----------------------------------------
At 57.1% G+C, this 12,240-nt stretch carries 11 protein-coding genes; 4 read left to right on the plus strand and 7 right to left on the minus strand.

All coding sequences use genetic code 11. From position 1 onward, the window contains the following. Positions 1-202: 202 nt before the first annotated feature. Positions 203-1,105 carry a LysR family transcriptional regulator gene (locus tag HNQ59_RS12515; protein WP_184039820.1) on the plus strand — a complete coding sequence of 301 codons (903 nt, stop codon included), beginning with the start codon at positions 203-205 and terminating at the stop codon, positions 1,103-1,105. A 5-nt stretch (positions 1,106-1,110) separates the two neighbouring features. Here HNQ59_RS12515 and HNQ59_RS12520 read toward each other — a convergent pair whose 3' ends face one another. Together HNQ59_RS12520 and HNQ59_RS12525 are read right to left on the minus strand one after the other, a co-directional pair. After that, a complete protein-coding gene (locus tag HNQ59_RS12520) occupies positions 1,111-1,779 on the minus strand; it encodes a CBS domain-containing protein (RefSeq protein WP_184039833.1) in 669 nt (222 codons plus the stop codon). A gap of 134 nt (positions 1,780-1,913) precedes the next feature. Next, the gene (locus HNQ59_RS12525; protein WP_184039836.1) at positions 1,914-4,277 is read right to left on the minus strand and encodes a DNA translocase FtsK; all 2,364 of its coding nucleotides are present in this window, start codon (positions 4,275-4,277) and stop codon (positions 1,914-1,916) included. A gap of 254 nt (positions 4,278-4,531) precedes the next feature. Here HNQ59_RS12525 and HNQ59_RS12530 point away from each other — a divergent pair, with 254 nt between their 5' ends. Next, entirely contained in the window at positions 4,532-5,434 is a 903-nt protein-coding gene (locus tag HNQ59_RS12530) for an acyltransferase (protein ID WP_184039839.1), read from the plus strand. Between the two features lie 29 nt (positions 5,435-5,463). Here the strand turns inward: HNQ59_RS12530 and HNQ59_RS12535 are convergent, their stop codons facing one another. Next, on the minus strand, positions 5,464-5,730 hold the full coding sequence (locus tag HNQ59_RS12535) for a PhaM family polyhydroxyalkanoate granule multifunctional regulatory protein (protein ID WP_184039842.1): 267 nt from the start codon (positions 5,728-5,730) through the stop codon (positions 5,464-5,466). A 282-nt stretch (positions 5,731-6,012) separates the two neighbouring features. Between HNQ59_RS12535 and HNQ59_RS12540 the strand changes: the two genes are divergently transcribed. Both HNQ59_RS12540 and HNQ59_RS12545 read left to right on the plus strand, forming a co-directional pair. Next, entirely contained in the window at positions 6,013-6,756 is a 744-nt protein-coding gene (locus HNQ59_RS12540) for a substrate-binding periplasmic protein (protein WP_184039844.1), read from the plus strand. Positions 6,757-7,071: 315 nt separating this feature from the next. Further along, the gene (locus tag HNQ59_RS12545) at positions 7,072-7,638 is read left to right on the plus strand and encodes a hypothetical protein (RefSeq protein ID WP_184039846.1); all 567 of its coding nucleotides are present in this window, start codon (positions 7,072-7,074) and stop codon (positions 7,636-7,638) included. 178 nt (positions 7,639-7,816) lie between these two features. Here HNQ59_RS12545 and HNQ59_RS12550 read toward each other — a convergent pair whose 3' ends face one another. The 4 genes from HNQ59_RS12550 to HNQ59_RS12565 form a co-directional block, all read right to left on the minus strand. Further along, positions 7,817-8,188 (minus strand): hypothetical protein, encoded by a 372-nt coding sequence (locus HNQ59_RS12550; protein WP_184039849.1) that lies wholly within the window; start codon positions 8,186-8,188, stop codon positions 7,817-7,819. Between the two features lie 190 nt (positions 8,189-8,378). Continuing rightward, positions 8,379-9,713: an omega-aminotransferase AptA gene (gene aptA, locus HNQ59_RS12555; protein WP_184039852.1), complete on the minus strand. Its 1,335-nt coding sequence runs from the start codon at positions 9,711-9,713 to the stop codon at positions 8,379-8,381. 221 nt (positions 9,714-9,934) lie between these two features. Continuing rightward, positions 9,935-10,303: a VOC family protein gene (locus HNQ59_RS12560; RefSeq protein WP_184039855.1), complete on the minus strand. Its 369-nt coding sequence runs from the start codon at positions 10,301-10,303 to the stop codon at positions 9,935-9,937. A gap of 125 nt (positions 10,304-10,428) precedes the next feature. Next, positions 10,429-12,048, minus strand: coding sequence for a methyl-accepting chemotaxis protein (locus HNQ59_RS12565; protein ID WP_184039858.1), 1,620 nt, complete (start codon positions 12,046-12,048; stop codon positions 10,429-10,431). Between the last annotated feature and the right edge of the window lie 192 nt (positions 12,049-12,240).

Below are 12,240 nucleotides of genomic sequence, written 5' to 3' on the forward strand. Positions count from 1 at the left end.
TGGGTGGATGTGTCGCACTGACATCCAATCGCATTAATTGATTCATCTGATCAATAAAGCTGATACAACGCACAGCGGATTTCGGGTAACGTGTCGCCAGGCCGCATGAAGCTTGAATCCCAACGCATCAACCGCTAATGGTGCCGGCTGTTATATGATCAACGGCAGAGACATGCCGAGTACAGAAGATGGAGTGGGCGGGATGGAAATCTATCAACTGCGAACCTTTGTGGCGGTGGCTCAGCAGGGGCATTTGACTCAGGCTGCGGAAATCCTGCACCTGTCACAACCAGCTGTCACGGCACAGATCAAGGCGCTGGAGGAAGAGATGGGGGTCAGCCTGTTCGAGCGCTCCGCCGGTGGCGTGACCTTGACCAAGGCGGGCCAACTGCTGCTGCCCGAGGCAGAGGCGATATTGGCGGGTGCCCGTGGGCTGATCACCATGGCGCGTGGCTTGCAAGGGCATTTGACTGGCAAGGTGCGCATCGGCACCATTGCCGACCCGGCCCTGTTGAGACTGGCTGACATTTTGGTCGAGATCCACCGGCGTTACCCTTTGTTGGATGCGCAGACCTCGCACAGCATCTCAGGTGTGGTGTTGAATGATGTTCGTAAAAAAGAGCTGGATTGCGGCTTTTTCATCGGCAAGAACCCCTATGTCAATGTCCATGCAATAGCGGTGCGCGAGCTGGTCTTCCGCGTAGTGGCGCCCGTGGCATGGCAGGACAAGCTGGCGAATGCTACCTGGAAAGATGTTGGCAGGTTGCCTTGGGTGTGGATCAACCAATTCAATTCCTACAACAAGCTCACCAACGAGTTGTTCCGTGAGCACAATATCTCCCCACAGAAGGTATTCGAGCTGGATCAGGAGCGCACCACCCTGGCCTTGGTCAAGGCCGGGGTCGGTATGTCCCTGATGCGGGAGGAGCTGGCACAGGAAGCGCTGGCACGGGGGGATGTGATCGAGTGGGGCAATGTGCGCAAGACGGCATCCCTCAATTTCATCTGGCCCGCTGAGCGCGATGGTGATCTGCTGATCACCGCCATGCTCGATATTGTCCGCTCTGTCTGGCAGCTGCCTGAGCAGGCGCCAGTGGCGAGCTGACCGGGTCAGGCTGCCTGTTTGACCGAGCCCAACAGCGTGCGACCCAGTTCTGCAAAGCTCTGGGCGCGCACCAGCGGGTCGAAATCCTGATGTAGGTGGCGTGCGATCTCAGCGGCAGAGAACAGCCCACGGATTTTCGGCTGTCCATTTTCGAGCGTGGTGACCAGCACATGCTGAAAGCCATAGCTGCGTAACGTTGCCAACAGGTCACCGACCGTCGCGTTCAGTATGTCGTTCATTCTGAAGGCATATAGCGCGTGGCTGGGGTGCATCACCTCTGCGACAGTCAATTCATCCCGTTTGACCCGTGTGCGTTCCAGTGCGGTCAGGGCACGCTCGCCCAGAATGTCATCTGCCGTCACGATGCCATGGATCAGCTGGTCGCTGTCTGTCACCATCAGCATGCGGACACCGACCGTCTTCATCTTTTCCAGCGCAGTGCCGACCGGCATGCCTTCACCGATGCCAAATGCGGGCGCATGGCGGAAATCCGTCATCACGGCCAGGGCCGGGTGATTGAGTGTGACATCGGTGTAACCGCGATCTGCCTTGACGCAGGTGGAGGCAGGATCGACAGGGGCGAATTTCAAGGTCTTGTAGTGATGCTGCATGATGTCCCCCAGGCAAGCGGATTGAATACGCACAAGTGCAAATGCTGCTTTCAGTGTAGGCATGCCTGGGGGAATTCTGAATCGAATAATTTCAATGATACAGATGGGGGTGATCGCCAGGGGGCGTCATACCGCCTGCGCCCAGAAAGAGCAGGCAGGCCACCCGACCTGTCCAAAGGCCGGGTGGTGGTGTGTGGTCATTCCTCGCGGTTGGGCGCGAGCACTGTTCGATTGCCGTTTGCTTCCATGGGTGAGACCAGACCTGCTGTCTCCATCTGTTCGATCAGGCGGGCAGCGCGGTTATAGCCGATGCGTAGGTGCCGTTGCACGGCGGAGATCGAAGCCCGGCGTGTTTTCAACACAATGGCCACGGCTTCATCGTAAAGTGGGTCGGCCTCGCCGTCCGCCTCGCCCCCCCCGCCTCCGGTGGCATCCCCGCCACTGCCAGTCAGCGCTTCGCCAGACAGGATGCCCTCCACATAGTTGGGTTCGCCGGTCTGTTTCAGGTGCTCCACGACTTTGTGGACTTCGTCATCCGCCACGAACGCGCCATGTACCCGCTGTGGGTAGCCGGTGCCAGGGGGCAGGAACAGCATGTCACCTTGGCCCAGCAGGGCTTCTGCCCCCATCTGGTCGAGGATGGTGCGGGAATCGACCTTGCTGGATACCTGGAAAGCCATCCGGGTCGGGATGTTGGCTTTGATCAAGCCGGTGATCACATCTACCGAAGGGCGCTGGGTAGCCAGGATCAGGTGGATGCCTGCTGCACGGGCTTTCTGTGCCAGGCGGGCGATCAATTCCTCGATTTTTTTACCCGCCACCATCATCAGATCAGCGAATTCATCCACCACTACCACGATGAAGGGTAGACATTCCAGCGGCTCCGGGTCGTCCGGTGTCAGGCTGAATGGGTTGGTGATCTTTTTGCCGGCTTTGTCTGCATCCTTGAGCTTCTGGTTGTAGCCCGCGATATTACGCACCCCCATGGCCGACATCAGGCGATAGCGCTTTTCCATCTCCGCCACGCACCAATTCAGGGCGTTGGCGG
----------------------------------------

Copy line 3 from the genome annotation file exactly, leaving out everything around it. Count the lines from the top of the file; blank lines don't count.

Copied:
Below are 12,240 nucleotides of genomic sequence, written 5' to 3' on the forward strand. Positions count from 1 at the left end.